From a seafaring Santa to a boatload of decorated trees, Nantucket goes overboard for its Christmas season celebration. We offer an island-themed feast worthy of the occasion.
Credit: Becky Luigart-Stayner

Thirty miles off the coast of Massachusetts, Nantucket is among New England’s loveliest and most exclusive summer hideaways, an idyll of 19th-century charm, sandy beaches, and seafaring lineage. Many summer visitors imagine it almost deserted after Labor Day, when most of the fair-weather tourists depart and locals hunker down for long bouts of fog and winter weather that give the island its “Gray Lady” nickname.

Yet Nantucket Town may be at its most beautiful during the cold off-season, particularly for the festival known as Nantucket Noel, running from Thanksgiving to New Year’s. Indeed, some of the savviest tourists visit the island specifically for the event, for which residents bedeck the halls, doorways, windows, and even the island’s distinctive landmark, the Brant Point Lighthouse, with seasonal cheer. The streets are lined with 200 Christmas trees individually decorated with personal and family mementos, as well as natural ornaments such as starfish, shells, and the island’s famous cranberries. Few places during this time offer a warmer ambience or more welcoming spirit.

Nantucket’s allure today stems from a combination of its isolation and its fabled past. The island rose to prominence in the early 1800s as the whaling capital of the world, back in the days when the sea giants were a global source of fuel. Herman Melville immortalized his own whaling experiences and the local industry in Moby Dick. Captains and merchants who reaped the financial benefits of the trade built stately homes clustered around Nantucket Town on the harbor, the hub of commercial activity. But the boom went bust after the discovery of petroleum, and Nantucket fell, for a period, into obscurity. 

Tourism helped the island’s economy recover near the end of the 19th century. Over time, residents enacted statutes to preserve the character of the environment and protect the beaches from development. The wealth and elegance of the whaling heyday remain visible today, particularly in the National Landmark Historic District, which includes almost 800 structures built before 1840. Colonial, Federal, and Greek Revival styles of architecture dominate. Private homes lining the cobblestone streets have been joined by equally quaint inns and boutiques, while distinctive shingled cottages and clam shacks have popped up around the island. Hardly a structure, commercial or private, is left unadorned during the holiday season.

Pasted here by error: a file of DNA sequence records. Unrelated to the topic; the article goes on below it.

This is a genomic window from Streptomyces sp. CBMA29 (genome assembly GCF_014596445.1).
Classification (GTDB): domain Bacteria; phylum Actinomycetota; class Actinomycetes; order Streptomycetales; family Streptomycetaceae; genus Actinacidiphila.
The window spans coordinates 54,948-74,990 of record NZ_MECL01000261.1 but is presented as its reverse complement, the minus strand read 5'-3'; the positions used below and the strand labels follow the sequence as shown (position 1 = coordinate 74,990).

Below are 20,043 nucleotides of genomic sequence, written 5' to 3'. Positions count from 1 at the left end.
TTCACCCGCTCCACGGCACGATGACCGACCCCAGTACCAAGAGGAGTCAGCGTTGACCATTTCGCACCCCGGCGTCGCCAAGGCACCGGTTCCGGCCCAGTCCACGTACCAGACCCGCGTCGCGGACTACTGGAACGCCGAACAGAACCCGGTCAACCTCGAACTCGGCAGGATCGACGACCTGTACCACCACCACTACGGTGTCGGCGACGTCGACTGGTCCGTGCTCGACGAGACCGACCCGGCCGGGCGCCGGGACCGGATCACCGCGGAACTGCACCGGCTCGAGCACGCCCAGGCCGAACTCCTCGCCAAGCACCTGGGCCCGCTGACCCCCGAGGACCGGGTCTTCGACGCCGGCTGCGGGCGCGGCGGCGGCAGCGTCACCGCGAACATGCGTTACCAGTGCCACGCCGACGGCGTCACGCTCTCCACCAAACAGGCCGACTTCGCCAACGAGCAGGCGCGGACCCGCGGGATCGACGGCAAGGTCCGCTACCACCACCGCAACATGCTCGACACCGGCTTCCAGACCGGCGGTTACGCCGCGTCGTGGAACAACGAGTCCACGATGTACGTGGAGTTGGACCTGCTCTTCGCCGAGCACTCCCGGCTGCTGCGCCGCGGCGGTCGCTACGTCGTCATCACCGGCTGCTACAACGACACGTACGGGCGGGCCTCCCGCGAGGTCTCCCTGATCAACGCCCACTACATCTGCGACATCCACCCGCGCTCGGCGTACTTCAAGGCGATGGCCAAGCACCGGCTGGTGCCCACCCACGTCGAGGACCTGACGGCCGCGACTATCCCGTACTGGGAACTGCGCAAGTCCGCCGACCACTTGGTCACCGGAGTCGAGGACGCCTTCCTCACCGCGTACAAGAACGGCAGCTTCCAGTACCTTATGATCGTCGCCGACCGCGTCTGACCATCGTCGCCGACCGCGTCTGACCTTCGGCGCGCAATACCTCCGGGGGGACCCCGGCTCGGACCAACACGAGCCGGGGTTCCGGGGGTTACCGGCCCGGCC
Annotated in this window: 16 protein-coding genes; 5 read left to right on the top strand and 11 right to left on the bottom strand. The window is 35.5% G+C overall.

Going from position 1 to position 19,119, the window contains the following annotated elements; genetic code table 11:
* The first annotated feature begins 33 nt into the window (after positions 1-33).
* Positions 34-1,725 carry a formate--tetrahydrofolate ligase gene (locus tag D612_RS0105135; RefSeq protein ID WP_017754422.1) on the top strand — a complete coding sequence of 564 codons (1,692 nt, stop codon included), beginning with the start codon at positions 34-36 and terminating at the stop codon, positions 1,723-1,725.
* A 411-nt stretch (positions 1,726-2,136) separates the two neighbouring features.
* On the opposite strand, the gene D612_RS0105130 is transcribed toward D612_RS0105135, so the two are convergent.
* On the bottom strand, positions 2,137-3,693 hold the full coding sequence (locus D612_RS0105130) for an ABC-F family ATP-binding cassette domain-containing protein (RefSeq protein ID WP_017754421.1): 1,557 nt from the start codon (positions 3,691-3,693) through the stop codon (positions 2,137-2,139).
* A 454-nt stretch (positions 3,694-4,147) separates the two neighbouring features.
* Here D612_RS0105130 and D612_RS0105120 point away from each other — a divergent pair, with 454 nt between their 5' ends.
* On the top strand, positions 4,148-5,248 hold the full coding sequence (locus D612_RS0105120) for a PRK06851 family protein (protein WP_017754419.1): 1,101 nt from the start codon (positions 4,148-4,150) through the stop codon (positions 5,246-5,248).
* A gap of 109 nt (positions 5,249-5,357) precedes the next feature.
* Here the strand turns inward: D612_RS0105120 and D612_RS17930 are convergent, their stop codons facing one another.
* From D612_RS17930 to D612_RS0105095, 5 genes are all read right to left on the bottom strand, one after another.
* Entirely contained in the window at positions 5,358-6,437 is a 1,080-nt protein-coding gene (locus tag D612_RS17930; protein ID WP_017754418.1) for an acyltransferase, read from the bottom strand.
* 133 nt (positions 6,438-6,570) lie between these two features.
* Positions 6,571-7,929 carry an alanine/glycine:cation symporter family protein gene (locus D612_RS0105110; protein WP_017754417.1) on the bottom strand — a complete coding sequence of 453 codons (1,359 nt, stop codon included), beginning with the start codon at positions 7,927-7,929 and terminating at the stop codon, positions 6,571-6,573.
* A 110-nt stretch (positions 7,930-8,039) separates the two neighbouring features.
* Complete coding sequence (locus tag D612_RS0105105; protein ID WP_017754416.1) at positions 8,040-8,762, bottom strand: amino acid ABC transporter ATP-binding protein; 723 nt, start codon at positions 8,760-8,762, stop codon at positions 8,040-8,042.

The highlight of Nantucket Noel is the Christmas Stroll, always on the first weekend of December. Some 10,000 visitors join the merriment, complete with a visit from Santa Claus, who, with beard flowing in the brisk wind, arrives by sea on a Coast Guard vessel. The crowd claps and shouts greetings as he docks at Straight Wharf at the foot of Main Street. A carriage―drawn by horses rather than reindeer―awaits Santa and Mrs. Claus. The period-clad Town Crier leads the celebrated couple and their fans along Main Street to a warm indoor reception spot where Santa and the missus meet the children.

Afterward, kids and parents can also chat with a talking Christmas tree, a 20-foot natural beauty decorated by residents. (An employee of the nearby bank, hidden on its second floor with a view of visitors below, gives voice to the fir.) Throughout town, choral groups in Victorian finery sing carols, other musicians perform, and bell choirs chime. Visitors and residents alike enjoy holiday house tours and readings by a theater group of Dylan Thomas’s timeless A Child’s Christmas in Wales. At the Preservation Institute, Nantucket artists and craftsmen stage a craft show to tempt those in need of additional gifts. Shops offer cookies, steaming cups of hot chocolate, and other refreshments, and anyone in want of something stouter can usually find a merchant offering a cognac tasting to help ward off the wintry chill.

The end of the evening is a great time to relish a local holiday feast. Opening courses in our menu offer renditions of island bounty, such as its famed seafood. Herb-flecked New England–style popovers soak up the juices from the Beef Tenderloin with Port-Beach Plum Reduction, while savory, flavorful sides round out the meal. For dessert, enjoy a silky, fragrant Ginger Pumpkin Cheesecake, then toast the evening with a classic New England cider beverage, the Stone Fence. Inspired by Nantucket’s rich history and colorful customs, these special dishes will help you create a most memorable Christmas celebration.